A tater tot is a side dish made from deep-fried, grated potatoes. They are widely recognised by their crispness, cylindrical shape, and small size.
History of Tater Tots
The product was created in 1953 when Ore-Ida founders F. Nephi Grigg and Golden Grigg were trying to figure out what to do with leftover slivers of cut-up potatoes. They chopped up the slivers, added flour and seasoning, then pushed the mash through holes and sliced off pieces of the extruded mixture. The product was first offered in stores in 1956.
Originally, the product was very inexpensive. According to advertising lectures at Iowa State University, people did not buy it at first because there was no perceived value. When the price was raised, people began buying it.
In the United States, tater tots are common at school-lunch counters and cafeterias. They’re also sold in the frozen food sections of supermarket. Some fast-food restaurants also offer them.
The supermarket chain Safeway Inc. has a generic brand, “Tater Treats”. The Sonic Drive-In drive-in fast-food restaurant chain also features “Tater Tots” as a regular menu item, with the option of cheese, chilli, or both as toppings; tots with cheese are branded “Cheesy Tots”. Cheesy Tots are coin-shaped and, as implied by the name, contain melted cheese as well as potatoes. Several restaurants in the Pacific Northwest offer a nacho version of tots (“Totchos“), covered in nacho cheese sauce and toppings.
Some Mexican-style fast-food restaurants offer seasoned Tater Tots: Taco Time and Señor Frog’s call them “Mexi-Fries”, while Taco Bell used to sell them as “Mexi-Nuggets” and “Border Fries”. Taco Mayo in the Southwest offers round disc-shaped tater tots called “Potato Locos.” Taco John’s also has coin shaped tots called “Potato Olés”.
In some areas of the Northeast, however, they are often called “juliennes” or “potato puffs“. In the Midwest states, Tater Tot Hotdish is a very popular soup-based casserole consisting of tater tots, ground beef, and various vegetables. Tater Tots are extensively referenced in the film Napoleon Dynamite.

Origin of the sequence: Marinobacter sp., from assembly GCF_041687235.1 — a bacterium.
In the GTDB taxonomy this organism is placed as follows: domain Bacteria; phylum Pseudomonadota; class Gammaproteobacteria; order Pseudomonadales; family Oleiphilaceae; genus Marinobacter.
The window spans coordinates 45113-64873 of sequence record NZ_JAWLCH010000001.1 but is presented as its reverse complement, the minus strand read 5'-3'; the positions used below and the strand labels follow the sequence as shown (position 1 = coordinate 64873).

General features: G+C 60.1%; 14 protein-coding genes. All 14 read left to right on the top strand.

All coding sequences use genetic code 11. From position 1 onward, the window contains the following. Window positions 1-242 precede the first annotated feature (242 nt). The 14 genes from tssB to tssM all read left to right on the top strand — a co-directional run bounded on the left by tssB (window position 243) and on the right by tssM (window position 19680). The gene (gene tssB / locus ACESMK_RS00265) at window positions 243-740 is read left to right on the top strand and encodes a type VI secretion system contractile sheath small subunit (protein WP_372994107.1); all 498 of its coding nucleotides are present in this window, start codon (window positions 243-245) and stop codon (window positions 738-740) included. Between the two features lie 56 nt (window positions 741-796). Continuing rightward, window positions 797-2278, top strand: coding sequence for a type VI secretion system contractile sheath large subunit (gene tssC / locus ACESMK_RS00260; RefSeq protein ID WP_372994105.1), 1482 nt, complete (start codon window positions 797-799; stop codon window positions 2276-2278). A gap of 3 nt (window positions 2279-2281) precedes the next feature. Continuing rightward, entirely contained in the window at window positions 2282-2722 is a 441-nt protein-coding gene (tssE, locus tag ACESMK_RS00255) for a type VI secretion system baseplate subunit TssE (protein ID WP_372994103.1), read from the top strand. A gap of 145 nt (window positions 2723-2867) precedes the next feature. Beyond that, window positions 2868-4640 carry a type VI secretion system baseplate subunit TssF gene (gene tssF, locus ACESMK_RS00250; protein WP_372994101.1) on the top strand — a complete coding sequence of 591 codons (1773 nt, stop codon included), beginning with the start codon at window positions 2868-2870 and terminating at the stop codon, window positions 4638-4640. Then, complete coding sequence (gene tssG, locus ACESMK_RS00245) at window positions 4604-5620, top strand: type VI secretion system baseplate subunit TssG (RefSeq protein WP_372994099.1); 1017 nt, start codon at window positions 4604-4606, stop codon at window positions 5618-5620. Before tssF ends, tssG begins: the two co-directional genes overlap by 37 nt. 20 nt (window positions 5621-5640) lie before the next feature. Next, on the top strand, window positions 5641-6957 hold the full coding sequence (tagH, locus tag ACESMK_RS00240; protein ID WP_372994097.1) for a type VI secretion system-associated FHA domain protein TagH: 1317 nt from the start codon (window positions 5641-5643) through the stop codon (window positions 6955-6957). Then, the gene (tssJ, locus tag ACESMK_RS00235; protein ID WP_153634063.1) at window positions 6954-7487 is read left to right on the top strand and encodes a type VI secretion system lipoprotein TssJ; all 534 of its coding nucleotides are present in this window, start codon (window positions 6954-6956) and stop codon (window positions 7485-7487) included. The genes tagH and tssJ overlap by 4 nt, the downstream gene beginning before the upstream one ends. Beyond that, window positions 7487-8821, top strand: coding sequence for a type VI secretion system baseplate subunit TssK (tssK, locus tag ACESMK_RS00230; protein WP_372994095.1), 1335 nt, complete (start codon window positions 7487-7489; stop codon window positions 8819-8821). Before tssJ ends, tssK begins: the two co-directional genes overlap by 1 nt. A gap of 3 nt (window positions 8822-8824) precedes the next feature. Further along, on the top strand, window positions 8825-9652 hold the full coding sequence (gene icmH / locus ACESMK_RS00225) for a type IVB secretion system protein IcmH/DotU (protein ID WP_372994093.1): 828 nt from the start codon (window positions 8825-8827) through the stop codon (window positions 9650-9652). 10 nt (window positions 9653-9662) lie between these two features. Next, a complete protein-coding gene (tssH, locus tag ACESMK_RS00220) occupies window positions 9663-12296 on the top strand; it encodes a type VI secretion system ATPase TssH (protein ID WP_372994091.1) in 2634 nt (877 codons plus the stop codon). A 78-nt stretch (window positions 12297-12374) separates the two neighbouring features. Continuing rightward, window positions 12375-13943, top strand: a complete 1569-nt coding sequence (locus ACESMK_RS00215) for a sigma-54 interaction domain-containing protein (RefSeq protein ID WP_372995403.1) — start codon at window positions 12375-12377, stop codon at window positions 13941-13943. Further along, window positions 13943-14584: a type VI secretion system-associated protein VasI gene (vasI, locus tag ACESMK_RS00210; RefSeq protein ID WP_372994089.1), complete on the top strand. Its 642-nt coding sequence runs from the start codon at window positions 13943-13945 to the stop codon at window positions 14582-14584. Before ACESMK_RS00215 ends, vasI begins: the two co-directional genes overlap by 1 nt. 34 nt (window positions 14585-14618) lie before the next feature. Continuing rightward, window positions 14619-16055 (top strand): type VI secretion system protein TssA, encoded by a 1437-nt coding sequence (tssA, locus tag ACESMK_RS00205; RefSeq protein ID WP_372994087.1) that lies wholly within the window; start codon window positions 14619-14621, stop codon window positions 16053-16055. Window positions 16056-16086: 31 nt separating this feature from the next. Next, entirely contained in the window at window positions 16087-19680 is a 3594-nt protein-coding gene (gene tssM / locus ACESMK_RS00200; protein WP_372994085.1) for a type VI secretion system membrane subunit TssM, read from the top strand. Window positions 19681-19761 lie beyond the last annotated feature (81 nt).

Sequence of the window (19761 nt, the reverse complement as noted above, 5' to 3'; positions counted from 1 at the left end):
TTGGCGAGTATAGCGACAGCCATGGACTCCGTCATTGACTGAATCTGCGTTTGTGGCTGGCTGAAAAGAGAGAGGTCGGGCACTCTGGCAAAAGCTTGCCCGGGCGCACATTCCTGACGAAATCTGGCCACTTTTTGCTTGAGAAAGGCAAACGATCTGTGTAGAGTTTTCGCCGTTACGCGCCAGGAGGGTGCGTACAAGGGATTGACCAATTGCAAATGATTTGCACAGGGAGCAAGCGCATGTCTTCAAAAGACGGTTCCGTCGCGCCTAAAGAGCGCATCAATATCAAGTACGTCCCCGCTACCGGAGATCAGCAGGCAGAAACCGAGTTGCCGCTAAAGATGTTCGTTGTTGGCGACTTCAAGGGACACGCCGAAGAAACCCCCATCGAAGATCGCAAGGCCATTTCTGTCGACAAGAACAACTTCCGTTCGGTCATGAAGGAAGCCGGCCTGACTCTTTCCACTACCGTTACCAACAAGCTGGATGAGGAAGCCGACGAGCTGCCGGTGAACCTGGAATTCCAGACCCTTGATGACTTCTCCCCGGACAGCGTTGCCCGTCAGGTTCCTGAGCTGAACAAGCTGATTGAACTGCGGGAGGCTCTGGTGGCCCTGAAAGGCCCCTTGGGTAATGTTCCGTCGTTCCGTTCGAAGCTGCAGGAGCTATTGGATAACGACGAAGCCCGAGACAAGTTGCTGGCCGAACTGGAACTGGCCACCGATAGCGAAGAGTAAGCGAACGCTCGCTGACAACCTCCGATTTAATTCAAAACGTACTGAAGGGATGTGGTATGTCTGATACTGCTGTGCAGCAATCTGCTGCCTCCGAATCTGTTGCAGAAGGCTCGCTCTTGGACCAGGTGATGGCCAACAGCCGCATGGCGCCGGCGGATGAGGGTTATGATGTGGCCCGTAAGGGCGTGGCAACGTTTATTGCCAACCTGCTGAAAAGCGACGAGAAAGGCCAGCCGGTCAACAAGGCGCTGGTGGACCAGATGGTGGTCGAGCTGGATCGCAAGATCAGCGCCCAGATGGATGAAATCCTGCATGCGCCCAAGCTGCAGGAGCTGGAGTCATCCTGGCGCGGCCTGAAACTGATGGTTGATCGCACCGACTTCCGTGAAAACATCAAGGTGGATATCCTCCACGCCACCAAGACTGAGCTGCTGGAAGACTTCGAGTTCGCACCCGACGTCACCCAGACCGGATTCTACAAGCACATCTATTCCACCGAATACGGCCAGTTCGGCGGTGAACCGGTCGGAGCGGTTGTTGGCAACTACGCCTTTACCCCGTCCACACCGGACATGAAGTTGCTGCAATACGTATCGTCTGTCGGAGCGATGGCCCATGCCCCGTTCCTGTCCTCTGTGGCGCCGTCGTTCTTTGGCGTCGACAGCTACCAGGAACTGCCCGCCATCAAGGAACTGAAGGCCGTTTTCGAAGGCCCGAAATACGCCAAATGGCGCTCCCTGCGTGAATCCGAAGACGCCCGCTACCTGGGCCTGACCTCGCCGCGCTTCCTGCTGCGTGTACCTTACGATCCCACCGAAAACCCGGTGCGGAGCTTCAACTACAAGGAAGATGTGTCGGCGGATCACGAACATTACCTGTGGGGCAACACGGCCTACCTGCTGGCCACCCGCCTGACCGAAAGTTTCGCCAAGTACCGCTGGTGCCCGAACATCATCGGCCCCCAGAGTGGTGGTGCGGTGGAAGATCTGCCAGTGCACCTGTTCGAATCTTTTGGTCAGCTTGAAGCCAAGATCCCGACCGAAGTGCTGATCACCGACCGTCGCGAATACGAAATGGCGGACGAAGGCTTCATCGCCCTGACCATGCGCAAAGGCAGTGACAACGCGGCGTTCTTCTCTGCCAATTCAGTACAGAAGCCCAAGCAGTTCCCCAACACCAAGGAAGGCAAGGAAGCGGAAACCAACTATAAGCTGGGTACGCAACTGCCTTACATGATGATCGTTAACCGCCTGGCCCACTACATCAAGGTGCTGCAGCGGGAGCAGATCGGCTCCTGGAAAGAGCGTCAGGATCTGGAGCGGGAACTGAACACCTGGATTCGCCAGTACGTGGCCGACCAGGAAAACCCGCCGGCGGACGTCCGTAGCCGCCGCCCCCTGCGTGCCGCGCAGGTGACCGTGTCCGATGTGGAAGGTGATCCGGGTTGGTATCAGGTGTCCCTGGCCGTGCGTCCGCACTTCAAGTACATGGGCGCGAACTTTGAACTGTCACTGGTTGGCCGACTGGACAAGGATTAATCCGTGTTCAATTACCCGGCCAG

Rest of the world
Here in n Australia, they are known as “potato gems“, “potato royals” or “potato pom-poms” (also used in New Zealand). In the United Kingdom, Ross Frozen Foods once produced “oven crunchies” which are no longer available, but are still produced and sold under the name “potato crunchies” by supermarket chain Morrisons. In Canada, McCain Foods Limited calls its line “Tasti Taters“. Cascadian Farm calls its line “Spud Puppies“.
- 550 g Coliban potatoes (about 2 medium), scrubbed
- ¾ tablespoon all-purpose flour
- 1 teaspoon fine salt, plus more as needed
- 1½ to 2 cups canola oil, for frying
- Heat the oven to 230°C and arrange a rack in the middle. Place the potatoes in the oven and bake until easily pierced with a knife but still firm in the centre, about 35 to 40 minutes. (If you have 3 smaller potatoes, cook them about 25 to 30 minutes.)
- When cool enough to handle but still hot, peel away the skin using a paring knife and discard.
- Shred the potatoes on the large holes of a box grater.
- Transfer the potatoes to a large bowl, sprinkle in the flour and salt, and mix until combined.
- Measure 1 teaspoon of the potato mixture and roll into a short cylinder about 4 cm long and 2 cm wide. Place on a baking sheet and repeat with the remaining potato mixture.
- Line a second baking sheet with paper towels; set aside.
- Add enough of the oil to a large frying pan to reach about 6 mm up the sides and set over medium-high heat until hot, about 5 minutes. Check to see if the oil is hot by submerging the handle of a wooden spoon or wooden chopstick till it touches the bottom of the pan—the oil should bubble vigorously.
- When it’s ready, fry the tots in batches of 8 to 10 pieces (do not overcrowd the pan), turning once, until medium golden brown on both sides, about 2 to 3 minutes per batch. Using a slotted spoon, transfer to the paper-towel-lined baking sheet and season with salt. Serve immediately with your desired dipping sauce.